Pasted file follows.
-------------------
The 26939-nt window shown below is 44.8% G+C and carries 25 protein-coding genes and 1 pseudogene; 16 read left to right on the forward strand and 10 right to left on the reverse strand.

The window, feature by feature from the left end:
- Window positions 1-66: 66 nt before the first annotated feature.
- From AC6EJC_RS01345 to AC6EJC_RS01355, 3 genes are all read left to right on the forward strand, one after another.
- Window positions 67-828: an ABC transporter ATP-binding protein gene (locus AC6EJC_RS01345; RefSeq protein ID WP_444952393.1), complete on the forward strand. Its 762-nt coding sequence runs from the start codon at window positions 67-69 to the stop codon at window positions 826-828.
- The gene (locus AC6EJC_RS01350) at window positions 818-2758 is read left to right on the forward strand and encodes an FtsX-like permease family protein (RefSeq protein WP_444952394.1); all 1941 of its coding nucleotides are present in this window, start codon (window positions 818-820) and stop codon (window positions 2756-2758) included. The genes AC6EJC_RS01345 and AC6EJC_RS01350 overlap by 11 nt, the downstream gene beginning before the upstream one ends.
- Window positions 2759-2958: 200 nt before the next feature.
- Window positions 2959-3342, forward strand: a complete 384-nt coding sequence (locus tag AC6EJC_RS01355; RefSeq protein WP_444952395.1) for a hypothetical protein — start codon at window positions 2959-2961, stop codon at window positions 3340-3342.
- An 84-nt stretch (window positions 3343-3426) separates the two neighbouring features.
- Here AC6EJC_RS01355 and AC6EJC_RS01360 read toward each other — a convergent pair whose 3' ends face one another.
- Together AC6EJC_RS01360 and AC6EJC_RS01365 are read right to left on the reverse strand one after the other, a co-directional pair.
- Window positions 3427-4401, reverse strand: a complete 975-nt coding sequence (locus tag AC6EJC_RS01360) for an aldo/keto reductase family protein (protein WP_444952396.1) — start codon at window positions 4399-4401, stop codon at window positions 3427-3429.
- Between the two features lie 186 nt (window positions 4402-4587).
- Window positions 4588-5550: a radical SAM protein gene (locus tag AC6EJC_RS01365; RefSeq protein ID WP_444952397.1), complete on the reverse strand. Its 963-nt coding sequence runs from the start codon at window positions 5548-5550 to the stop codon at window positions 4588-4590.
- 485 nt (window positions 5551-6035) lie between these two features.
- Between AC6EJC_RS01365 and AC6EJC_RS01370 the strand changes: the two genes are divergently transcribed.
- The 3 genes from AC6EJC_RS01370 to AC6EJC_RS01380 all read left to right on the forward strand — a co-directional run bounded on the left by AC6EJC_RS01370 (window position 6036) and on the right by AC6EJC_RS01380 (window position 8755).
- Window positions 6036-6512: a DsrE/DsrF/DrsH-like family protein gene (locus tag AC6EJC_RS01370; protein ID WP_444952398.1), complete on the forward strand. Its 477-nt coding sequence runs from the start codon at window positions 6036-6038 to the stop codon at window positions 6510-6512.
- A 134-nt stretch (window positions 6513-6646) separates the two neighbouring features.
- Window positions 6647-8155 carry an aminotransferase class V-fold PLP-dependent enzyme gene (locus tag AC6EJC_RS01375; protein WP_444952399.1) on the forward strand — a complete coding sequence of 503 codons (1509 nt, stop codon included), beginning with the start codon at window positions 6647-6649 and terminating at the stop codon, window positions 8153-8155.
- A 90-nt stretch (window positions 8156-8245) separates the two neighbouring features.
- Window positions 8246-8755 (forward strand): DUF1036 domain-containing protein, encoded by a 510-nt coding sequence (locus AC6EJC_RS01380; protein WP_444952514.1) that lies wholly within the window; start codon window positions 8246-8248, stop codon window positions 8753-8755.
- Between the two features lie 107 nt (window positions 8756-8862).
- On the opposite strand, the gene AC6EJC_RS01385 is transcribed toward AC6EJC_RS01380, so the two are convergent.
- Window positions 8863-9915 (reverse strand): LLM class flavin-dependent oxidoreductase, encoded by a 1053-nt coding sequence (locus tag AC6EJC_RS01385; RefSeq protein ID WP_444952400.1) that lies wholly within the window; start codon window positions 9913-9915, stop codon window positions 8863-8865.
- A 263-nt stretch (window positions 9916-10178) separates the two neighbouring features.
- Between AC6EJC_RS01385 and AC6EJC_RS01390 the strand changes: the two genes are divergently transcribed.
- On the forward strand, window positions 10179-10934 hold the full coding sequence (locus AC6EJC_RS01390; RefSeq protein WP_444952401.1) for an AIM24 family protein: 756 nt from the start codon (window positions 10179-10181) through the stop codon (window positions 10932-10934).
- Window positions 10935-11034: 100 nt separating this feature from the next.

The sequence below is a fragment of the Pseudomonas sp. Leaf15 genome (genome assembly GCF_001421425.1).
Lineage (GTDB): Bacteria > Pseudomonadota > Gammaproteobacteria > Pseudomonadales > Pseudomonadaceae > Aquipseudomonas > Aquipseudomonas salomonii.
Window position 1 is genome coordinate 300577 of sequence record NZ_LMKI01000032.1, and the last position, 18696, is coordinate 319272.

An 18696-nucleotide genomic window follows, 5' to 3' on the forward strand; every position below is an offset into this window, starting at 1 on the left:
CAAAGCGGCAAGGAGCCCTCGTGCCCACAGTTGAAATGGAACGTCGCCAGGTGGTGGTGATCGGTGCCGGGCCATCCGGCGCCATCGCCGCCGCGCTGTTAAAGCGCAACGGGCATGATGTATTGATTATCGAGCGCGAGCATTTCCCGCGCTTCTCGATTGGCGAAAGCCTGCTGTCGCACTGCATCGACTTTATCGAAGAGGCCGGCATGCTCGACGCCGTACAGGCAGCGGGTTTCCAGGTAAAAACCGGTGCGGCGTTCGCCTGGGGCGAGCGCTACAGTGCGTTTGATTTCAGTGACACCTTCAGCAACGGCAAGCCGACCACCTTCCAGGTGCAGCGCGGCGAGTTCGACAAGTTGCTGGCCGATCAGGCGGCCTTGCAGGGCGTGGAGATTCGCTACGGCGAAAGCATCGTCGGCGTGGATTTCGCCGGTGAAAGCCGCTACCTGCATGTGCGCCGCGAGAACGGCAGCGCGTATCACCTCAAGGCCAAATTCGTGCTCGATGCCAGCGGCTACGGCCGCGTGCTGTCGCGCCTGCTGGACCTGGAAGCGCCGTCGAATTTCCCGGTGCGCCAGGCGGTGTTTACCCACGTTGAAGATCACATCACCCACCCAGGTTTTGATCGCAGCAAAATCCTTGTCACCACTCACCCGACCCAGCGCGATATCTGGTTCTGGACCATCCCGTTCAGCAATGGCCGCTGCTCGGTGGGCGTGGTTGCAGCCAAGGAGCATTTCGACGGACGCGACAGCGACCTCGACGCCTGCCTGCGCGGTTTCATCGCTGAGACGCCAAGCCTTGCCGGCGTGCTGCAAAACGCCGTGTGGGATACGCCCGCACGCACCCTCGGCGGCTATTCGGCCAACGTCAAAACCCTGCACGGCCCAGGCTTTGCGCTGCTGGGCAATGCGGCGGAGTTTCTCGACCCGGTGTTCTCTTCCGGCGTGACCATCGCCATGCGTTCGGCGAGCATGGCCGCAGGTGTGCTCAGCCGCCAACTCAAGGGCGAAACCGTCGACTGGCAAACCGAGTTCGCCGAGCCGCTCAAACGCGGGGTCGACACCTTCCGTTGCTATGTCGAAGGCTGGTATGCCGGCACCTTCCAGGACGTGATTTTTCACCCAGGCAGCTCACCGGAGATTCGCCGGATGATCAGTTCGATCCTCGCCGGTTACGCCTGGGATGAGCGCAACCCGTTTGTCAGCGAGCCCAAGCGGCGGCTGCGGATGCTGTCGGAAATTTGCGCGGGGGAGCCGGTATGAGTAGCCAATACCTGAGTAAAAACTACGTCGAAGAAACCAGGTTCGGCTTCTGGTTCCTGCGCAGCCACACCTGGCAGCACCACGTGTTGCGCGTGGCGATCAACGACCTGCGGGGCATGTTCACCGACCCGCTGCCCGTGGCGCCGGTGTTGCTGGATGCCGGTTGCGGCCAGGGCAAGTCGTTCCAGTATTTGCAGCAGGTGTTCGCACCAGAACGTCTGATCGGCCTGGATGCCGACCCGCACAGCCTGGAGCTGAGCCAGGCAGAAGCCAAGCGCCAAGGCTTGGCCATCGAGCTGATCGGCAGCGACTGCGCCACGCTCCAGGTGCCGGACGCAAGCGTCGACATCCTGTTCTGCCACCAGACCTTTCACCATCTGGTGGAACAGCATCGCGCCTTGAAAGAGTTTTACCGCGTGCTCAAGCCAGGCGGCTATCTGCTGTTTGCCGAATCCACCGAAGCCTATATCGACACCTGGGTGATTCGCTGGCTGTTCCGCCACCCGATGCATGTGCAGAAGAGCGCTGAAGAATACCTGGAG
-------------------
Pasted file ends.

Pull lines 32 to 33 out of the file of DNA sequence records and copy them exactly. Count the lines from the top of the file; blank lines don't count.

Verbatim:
Window position 1 is genome coordinate 300577 of sequence record NZ_LMKI01000032.1, and the last position, 18696, is coordinate 319272.

An 18696-nucleotide genomic window follows, 5' to 3' on the forward strand; every position below is an offset into this window, starting at 1 on the left: